We sheltered overnight in a school library — snoozing between the stacks. The next day, with water still rising in Jersey Shore, we were taken further up the hill to a Catholic church. I remember singing our boys to sleep in the sanctuary aisles, and turning around to find a group of teens sitting there, listening —- taking comfort in the songs too. Being stranded with 150 kids from ages 10 to 16 could be daunting, but those young people were wonderful. They were concerned about their families (no cell phones then and phone lines down) but their behavior was incredibly good and caring about each other. We were all awed by the devastation we could see from our vantage point high on that hill; just the church steeples and roof peaks of the buildings showed in the town below; all else was inundated and covered in many feet of water.
Probably everyone has had an experience at some point in their lives that remains vivid in their memories. We didn’t know until later that several people had drowned in NYS’s Southern Tier region, not far from where we now live, and in Lewisburg, the chief of police drowned on Main Street. The flood left not only visual images in our heads, but sensory memories; the smell of flood clean-up is something no one forgets.
While I still love water —- the ocean — rippling streams — water falls—–lakes, I have great respect for what water power can do. And I have no desire to live on the banks of any streams. Maintaining the dams and the flood control efforts are incredibly important. As storms increase in frequency and severity, remembering the past will ensure that there won’t be such destruction and loss of life again.
Learning from history most definitely applies to other areas of life too; the economy, wars, ecology, conservation of our resources, education and sociology. The majority of humans simply seem unable to think further than today and perhaps, tomorrow; seldom next week and almost never, next year. There is a Native American philosophy that before we do anything, we should consider the effect it will have on the next seven generations. This is not a concept that we seem to carry in our pioneering genes — but perhaps we should begin developing that long-term concern as we think of our earth and the fate of the grandchildren we love as they live upon it.
Right now, though, on this day and in this time, we are finding ourselves in beautiful mid-June. Peonies are blooming and sending their fragrance out over our yard, and my huge, unruly rose bush resembles a waterfall of pink blossoms cascading down over the wahoo trees. Currently the many waterfalls/streams that make the Finger Lakes region so very scenic, are neither roaring nor flooding — thankfully. I am grateful for the bounty around us. It behooves us to make every effort to be aware of life, each day we live — the fragrances, the people, the colors. To be grateful, we need to notice and appreciate. “The earth is the cup, the sky is the cover, of the immense bounty of nature, which is offered us.” Emerson.* We need to shake off our superiority and arrogance in our human accomplishments and realize that we are a working part of this earthly habitat. As Louis Armstrong **sang “It’s a wonderful world!” It will take all our efforts to keep it that way. Read Wendell Berry’s*** The Peace of Wild Things while sitting in the sunshine, absorbing the world around. Have a bowl of strawberries. Your stress will melt away and your eyes will find a new appreciation for your surroundings. And in another five days, keep your eyes open for a pixie or two!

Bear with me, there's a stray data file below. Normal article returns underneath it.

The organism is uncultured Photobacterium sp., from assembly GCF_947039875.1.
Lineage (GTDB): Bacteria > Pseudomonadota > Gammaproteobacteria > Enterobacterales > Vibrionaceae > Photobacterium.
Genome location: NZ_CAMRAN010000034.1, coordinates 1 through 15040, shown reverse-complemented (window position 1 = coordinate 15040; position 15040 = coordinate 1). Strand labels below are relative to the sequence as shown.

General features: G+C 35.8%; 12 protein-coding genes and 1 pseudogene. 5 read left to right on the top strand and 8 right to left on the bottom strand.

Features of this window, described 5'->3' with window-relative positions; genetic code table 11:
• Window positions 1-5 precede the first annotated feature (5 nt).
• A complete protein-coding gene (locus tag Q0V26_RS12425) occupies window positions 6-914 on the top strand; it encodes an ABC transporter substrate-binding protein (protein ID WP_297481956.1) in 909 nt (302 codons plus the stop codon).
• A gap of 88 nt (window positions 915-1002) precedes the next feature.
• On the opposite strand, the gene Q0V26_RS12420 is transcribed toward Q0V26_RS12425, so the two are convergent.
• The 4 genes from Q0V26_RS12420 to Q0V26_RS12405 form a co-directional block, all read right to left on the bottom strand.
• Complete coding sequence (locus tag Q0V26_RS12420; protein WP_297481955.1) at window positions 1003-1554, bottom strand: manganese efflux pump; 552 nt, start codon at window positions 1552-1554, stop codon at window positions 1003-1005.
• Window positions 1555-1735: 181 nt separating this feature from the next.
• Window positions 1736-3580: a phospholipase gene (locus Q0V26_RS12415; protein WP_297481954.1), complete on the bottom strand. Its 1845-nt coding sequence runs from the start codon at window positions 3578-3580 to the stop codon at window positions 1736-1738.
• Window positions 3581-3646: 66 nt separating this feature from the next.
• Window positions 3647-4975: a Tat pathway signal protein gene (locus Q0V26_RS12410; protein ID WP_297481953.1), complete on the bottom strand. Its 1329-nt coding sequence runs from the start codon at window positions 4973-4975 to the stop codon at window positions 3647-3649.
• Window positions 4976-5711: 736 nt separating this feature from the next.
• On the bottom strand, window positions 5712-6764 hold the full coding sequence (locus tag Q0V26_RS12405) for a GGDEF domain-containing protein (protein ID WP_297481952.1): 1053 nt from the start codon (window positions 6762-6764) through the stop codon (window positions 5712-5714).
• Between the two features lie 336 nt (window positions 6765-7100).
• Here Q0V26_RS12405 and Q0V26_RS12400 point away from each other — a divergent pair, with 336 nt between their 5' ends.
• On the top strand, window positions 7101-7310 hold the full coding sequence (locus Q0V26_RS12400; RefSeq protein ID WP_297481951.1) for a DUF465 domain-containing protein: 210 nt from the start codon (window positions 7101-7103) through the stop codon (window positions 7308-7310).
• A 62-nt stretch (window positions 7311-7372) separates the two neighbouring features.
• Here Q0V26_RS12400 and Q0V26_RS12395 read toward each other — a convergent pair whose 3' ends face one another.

Carol Bossard writes from her home in Spencer. She may be reached at: email@example.com.
*Ralph Waldo Emerson —American philosopher, essayist, poet, lecturer and abolitionist. He was a graduate of the Harvard Divinity School. 1803 – 1882
**Louis Armstrong —American trumpeter and vocalist; of immense importance in the jazz world. 1901 – 1971.
***Wendell Berry — American novelist, essayist and poet, attorney, farmer and environmental activist from Kentucky.